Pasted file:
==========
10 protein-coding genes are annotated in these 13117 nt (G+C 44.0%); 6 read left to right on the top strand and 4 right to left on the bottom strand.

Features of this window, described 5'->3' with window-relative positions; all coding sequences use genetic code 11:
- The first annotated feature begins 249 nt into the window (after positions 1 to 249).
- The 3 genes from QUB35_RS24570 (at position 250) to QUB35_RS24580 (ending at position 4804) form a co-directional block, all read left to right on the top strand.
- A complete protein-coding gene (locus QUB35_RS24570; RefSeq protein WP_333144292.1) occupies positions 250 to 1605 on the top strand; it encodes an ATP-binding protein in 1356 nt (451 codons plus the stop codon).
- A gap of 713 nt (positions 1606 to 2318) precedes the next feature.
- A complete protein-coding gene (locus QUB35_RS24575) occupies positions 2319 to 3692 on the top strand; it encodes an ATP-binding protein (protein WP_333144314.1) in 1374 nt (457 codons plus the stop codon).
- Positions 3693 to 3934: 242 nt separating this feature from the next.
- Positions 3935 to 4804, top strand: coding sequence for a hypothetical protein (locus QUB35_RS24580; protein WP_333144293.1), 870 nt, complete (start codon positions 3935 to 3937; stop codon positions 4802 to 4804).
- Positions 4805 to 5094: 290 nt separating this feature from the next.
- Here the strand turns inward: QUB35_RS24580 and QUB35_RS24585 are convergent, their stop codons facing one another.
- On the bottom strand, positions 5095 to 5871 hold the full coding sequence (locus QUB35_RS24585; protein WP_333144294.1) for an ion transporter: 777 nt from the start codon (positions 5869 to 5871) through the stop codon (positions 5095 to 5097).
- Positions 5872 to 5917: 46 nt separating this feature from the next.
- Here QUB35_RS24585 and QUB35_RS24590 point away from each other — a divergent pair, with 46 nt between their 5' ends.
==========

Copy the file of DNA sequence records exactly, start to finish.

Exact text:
10 protein-coding genes are annotated in these 13117 nt (G+C 44.0%); 6 read left to right on the top strand and 4 right to left on the bottom strand.

Features of this window, described 5'->3' with window-relative positions; all coding sequences use genetic code 11:
- The first annotated feature begins 249 nt into the window (after positions 1 to 249).
- The 3 genes from QUB35_RS24570 (at position 250) to QUB35_RS24580 (ending at position 4804) form a co-directional block, all read left to right on the top strand.
- A complete protein-coding gene (locus QUB35_RS24570; RefSeq protein WP_333144292.1) occupies positions 250 to 1605 on the top strand; it encodes an ATP-binding protein in 1356 nt (451 codons plus the stop codon).
- A gap of 713 nt (positions 1606 to 2318) precedes the next feature.
- A complete protein-coding gene (locus QUB35_RS24575) occupies positions 2319 to 3692 on the top strand; it encodes an ATP-binding protein (protein WP_333144314.1) in 1374 nt (457 codons plus the stop codon).
- Positions 3693 to 3934: 242 nt separating this feature from the next.
- Positions 3935 to 4804, top strand: coding sequence for a hypothetical protein (locus QUB35_RS24580; protein WP_333144293.1), 870 nt, complete (start codon positions 3935 to 3937; stop codon positions 4802 to 4804).
- Positions 4805 to 5094: 290 nt separating this feature from the next.
- Here the strand turns inward: QUB35_RS24580 and QUB35_RS24585 are convergent, their stop codons facing one another.
- On the bottom strand, positions 5095 to 5871 hold the full coding sequence (locus QUB35_RS24585; protein WP_333144294.1) for an ion transporter: 777 nt from the start codon (positions 5869 to 5871) through the stop codon (positions 5095 to 5097).
- Positions 5872 to 5917: 46 nt separating this feature from the next.
- Here QUB35_RS24585 and QUB35_RS24590 point away from each other — a divergent pair, with 46 nt between their 5' ends.